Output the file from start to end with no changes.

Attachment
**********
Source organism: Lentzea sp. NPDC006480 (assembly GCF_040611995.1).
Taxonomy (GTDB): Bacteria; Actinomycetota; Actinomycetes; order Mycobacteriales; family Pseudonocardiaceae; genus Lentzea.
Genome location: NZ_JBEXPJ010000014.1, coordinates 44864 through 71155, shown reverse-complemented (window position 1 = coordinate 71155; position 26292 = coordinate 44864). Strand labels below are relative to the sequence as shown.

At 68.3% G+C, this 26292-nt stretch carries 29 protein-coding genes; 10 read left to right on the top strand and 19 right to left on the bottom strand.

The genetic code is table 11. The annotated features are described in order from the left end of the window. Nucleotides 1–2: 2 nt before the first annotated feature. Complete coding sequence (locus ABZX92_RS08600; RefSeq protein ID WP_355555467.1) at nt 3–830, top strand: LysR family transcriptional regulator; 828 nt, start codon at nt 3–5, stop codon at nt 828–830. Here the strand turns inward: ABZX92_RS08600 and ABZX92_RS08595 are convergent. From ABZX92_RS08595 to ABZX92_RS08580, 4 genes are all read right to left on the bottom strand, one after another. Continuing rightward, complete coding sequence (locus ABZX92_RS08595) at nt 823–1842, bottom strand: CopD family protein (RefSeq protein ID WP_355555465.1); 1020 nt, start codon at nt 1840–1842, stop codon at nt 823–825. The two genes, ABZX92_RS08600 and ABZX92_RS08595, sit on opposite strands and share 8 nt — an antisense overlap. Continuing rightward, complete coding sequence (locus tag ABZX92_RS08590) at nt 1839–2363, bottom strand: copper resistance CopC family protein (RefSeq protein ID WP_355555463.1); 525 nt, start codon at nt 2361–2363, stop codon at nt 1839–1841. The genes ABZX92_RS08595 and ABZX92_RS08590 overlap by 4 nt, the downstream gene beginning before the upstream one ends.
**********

Source organism: Lentzea sp. NPDC006480 (assembly GCF_040611995.1).
Taxonomy (GTDB): Bacteria; Actinomycetota; Actinomycetes; order Mycobacteriales; family Pseudonocardiaceae; genus Lentzea.
Genome location: NZ_JBEXPJ010000014.1, coordinates 44864 through 71155, shown reverse-complemented (window position 1 = coordinate 71155; position 26292 = coordinate 44864). Strand labels below are relative to the sequence as shown.

At 68.3% G+C, this 26292-nt stretch carries 29 protein-coding genes; 10 read left to right on the top strand and 19 right to left on the bottom strand.

The genetic code is table 11. The annotated features are described in order from the left end of the window. Nucleotides 1–2: 2 nt before the first annotated feature. Complete coding sequence (locus ABZX92_RS08600; RefSeq protein ID WP_355555467.1) at nt 3–830, top strand: LysR family transcriptional regulator; 828 nt, start codon at nt 3–5, stop codon at nt 828–830. Here the strand turns inward: ABZX92_RS08600 and ABZX92_RS08595 are convergent. From ABZX92_RS08595 to ABZX92_RS08580, 4 genes are all read right to left on the bottom strand, one after another. Continuing rightward, complete coding sequence (locus ABZX92_RS08595) at nt 823–1842, bottom strand: CopD family protein (RefSeq protein ID WP_355555465.1); 1020 nt, start codon at nt 1840–1842, stop codon at nt 823–825. The two genes, ABZX92_RS08600 and ABZX92_RS08595, sit on opposite strands and share 8 nt — an antisense overlap. Continuing rightward, complete coding sequence (locus tag ABZX92_RS08590) at nt 1839–2363, bottom strand: copper resistance CopC family protein (RefSeq protein ID WP_355555463.1); 525 nt, start codon at nt 2361–2363, stop codon at nt 1839–1841. The genes ABZX92_RS08595 and ABZX92_RS08590 overlap by 4 nt, the downstream gene beginning before the upstream one ends.